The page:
Could menopause be the new protected characteristic under the Equality Act 2010?

“Suffering in silence is OUT! Reaching out is IN!”
Menopause mogul, Ellen Dolgen

Until fairly recently, the menopause was a taboo subject and certainly not something that required much serious consideration in the workplace. To change this, a list of well-known celebrities, including Davina McCall and Lorraine Kelly are backing a public awareness campaign by The Menopause Charity as it launches a set of five striking posters to highlight the importance of recognising a wide range of symptoms and asking for help.

All women will experience menopause at some point during their life. Menopause can also impact trans-men and non-binary people who do not identify as female. Most of those who experience menopause will do so between the ages of 45 and 55 while others start experiencing symptoms much earlier. On average, symptoms last between four and eight years, but they can continue for longer.

According to UK data, there were five employment tribunals referencing the claimant’s menopause in 2018, six in 2019, 16 in 2020, and more recently, there were 10 in the first six months of 2021 alone. It has been said that the rise in cases shows women are increasingly feeling empowered to challenge employers who do not understand the impact that menopause can have and offer them support.

In Merchant v BT plc, Ms Merchant was dismissed for poor performance. She had previously given her manager a letter from her doctor explaining that she was “going through the menopause which can affect her level of concentration at times”. The employer had failed to consider menopause as an underlying health condition and failed to follow the expected procedure of seeking a medical report to establish whether there was a link between the menopausal symptoms and the problems experienced, and the likely prognosis. On the evidence, the employer would not have adopted that approach with a non-female related condition or with a hypothetical male comparator. The manager's explanation for dispensing with normal procedure, namely that there was no need for medical investigation, was that his wife and a work colleague had gone through the menopause and there was no impact on their concentration. This was found to be irrational. The ET held that the claimant had suffered direct sex discrimination and the dismissal was unfair. By relying on his personal knowledge of his wife's and his colleague's menopause, rather than on medical advice, the manager had never been in a position to reasonably conclude that the employee was incompetent.

Women and Equalities Committee Call for Evidence

On 23 July 2021, the House of Commons Women and Equalities Committee launched a call for evidence into experiences of menopause discrimination in the workplace. It examines existing discrimination legislation and workplace practices, to consider whether enough is being done to protect women from discrimination as well as considering the economic impact of such discrimination. The call for evidence questions whether further legislation is required to allow those facing discrimination to enforce their rights and to enable employers to understand what is required of them in respect of these employees.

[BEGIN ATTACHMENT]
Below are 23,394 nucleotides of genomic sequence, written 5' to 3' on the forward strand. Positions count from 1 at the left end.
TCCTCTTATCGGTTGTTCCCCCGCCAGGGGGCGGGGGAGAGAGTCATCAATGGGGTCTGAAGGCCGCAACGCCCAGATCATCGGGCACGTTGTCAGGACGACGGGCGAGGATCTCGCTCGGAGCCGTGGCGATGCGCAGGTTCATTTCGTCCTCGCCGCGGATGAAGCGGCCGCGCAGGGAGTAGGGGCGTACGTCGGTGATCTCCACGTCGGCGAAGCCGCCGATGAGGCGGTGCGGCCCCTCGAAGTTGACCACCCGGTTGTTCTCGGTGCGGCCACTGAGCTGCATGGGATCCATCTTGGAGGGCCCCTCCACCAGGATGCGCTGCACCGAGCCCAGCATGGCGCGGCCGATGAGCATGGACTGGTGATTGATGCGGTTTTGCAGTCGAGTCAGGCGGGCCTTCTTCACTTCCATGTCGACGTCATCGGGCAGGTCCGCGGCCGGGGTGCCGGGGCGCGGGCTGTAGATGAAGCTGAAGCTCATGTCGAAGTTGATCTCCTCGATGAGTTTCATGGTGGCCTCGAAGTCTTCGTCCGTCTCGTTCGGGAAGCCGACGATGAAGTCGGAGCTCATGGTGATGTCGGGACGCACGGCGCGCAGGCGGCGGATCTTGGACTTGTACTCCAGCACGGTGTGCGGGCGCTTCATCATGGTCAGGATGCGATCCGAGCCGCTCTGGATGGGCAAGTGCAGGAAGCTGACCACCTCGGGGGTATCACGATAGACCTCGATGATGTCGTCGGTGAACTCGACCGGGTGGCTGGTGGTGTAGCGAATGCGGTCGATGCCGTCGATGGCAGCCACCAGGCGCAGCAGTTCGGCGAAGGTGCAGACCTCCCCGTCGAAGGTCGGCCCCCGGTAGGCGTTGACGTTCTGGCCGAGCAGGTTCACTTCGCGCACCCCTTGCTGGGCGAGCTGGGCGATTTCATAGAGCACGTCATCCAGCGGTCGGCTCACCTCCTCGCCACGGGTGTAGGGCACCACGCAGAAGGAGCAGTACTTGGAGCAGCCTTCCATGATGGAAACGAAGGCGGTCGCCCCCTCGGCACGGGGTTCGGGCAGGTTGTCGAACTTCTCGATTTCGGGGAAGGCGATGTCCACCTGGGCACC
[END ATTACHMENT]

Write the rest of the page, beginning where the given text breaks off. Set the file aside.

The call to evidence has heard from women who have been forced to use disability, sex or age discrimination legislation to seek redress. This is not always met with success as the menopause does not always sit neatly into those boxes. According to the Chair of the Committee, Caroline Nokes, some responses have indicated that menopausal women do not feel that they have adequate legal protection due to the lack of clarity in the legislation, leading those to bring claims for disability discrimination. The Committee is considering a change to the Equality Act 2010, to recognise menopause as a protected characteristic. As a reminder, the Equality Act 2010 states that it is against the law to discriminate against someone because of any of the nine protected characteristics. Submissions to the inquiry close on 17 September 2021.

Tips for employers

If employees feel that they are unsupported or negatively impacted in the workplace by their menopausal symptoms, they may seek redress through the employment tribunal.  There is a duty on employers to protect the health and wellbeing of their workforce, protect them from unlawful discrimination and not to behave in a way which undermines the implied term of trust and confidence. Employers can demonstrate their investment into the wellbeing of menopausal employees in the following ways:

  • Provide awareness training for the workforce about menopause by training on: health and wellbeing for which health and safety officers have a key part to play; initiating occupational health campaigns; training managers and discussing the topic at management meetings; and expressly mentioning menopause in diversity and equality training sessions.
  • Have informal support at work for those experiencing menopausal or premenopausal symptoms – such as workplace networks, online support groups and helpline numbers. 
  • Ensure that they operate a fair sickness absence policy which accommodates those suffering from menopause.
  • Improve the working environment including access to fans, good ventilation, the ability to control temperature, having clean and comfortable toilet facilities near work stations with appropriate sanitary disposal bins and feminine hygiene products and also have access to female-only showers if possible.

Could menopause be the new protected characteristic under the Equality Act 2010? The jury’s still out…

How can we help?

If you have any questions about what this means for you or your organisation, please get in touch with our specialist Employment team.

This article was co-written by Solicitor, Nikita Sandhu.

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